For over a year, an angry atheist group has been trying to ban the Bible from hotel rooms across the United States. They say that the Bible is “obnoxious” and insultingly claim that it “calls for killing non-believers.” They even make the absurd claim that it is “unconstitutional to have them” in hotel rooms.

Christian groups like the Gideons have placed Bibles in hotel rooms for decades and the Constitution protects religious speech. So what are these angry atheists basing their argument on? Is it really unconstitutional for hotels to place Bibles in their rooms?

Some matters of First Amendment law are understandably difficult and controversial. This one is not: nothing in the Constitution prohibits hotels from allowing Bibles to be placed in hotel rooms. Hotels are free to do so. The Gideon group is famous for donating Bibles to hotel rooms throughout the country. Some atheists have attacked hotels for allowing Bibles in the rooms, and have gone so far as to argue this is unconstitutional if the hotel is associated with a state-funded University.1 These atheists have argued that Bibles provided in hotel rooms violate the First Amendment, which forbids the government from “establishing a religion” or “prohibiting the free exercise thereof.” In reality, privately run hotels are allowed to let groups place literature in hotel rooms because the First Amendment only applies to government actors. Still, even state-owned hotels may permit groups like the Gideons to place literature in their hotel rooms. The Supreme Court has already recognized that the government does not “endorse” every message that it “fail[s] to censor.” Bd. of Educ. v. Mergens, 496 U.S. 226, 250 (1990) (opinion of O’Connor, J.). The First Amendment certainly does not require public institutions to censor all religious speech from their premises. In fact, doing so would be a violation of the First Amendment by showing hostility to religion or specific religious viewpoints. Instead, even actors more directly associated with the government than hotels (such as public schools or universities) may permit groups to pass out literature on government-owned property as long as the policy regarding what literature is allowed is consistent, not disruptive of the institution’s purpose, and does not discriminate according to the content or viewpoint of the group’s message. These Bibles may be helpful for some people and ignored by others, but there is nothing disruptive or violent about a Bible in a hotel bedside drawer. It is no more Constitutionally suspect for the hotel to allow the Bible than for it to allow a phone book or coupons to a local restaurant.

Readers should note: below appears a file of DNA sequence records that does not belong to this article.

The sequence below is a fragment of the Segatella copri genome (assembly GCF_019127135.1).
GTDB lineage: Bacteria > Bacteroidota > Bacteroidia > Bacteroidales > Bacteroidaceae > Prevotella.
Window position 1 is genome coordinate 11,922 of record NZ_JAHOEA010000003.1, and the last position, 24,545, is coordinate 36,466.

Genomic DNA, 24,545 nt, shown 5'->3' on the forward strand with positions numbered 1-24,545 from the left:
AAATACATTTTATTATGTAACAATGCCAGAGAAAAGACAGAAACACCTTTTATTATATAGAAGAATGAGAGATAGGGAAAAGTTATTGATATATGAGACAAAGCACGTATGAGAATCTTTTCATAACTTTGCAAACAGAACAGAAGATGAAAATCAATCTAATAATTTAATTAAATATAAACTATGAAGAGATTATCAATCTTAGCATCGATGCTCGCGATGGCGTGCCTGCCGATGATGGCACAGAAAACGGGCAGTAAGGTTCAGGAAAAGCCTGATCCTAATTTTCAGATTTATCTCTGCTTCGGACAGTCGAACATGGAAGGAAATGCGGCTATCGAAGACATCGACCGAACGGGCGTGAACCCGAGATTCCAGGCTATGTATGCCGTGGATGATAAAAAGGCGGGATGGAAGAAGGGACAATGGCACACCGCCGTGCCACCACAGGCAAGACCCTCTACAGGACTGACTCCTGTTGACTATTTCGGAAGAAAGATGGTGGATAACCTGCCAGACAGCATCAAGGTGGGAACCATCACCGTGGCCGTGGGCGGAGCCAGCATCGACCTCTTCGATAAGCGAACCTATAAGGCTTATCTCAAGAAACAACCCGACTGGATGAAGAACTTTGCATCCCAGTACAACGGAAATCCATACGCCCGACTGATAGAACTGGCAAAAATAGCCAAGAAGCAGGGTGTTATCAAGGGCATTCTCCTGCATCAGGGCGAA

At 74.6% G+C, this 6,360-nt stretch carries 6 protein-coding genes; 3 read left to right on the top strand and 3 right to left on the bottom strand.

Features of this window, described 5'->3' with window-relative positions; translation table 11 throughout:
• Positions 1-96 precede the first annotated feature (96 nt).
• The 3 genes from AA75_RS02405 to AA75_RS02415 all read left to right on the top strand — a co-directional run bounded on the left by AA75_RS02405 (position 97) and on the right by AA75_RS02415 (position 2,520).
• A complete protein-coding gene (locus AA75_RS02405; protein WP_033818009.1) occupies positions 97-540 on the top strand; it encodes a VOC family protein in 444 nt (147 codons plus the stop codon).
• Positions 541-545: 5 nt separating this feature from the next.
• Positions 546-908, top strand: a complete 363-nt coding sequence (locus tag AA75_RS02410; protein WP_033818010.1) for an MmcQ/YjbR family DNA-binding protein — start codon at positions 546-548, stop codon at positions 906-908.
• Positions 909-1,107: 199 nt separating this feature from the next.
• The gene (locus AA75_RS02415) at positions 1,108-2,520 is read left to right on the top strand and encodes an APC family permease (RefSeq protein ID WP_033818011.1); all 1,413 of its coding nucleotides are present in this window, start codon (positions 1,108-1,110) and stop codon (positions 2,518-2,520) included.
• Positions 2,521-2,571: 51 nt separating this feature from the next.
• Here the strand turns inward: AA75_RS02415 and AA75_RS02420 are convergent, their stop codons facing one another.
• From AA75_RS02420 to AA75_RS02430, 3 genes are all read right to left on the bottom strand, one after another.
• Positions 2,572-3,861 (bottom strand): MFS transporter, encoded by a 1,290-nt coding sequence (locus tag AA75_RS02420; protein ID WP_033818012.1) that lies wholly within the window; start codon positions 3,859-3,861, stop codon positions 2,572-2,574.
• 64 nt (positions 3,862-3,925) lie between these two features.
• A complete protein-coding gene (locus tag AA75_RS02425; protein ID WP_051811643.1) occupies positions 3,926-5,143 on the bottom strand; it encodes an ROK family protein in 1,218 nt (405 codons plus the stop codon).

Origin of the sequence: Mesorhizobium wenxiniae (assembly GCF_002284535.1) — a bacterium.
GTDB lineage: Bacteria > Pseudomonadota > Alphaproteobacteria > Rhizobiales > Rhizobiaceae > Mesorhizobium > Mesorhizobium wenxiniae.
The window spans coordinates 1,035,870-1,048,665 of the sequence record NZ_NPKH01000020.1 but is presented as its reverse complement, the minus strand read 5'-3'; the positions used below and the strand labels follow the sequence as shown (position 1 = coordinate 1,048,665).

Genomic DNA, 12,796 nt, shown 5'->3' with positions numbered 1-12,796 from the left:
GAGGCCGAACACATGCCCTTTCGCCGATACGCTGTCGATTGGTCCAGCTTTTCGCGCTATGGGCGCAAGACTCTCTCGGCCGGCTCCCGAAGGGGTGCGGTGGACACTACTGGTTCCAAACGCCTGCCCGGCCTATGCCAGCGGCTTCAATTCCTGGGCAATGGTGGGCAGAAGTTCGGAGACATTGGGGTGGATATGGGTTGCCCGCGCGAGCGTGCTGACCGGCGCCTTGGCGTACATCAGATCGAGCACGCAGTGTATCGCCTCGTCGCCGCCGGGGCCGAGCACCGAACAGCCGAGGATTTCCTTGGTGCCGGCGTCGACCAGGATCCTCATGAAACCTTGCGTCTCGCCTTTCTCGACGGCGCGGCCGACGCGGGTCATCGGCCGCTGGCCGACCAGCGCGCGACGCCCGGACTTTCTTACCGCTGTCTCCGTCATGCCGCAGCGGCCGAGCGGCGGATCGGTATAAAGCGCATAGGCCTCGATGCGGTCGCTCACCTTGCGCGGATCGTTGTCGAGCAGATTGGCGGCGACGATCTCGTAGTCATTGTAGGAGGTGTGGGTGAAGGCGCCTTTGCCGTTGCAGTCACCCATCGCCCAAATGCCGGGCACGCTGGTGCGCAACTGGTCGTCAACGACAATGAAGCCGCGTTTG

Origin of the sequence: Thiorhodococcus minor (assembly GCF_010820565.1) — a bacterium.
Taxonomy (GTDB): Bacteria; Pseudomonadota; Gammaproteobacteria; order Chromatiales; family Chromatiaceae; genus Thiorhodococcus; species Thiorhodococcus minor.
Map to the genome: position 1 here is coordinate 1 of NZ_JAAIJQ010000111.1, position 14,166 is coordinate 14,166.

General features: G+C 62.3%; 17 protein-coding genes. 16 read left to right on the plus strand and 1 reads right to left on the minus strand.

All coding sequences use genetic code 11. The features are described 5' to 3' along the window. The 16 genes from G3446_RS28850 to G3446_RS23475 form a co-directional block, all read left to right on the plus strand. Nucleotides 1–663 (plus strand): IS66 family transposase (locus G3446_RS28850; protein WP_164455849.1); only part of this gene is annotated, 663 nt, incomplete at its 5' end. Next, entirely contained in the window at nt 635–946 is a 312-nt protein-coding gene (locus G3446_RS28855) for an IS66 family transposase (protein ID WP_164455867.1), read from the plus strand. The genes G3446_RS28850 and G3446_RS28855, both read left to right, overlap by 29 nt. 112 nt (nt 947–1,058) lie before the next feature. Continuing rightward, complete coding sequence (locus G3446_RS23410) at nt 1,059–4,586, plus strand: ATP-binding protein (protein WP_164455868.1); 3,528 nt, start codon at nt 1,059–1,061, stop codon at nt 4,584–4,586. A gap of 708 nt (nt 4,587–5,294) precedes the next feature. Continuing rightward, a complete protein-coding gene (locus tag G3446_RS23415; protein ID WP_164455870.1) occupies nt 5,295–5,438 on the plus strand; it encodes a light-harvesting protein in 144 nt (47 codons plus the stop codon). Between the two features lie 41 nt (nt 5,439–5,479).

Reported by: ACLJ. org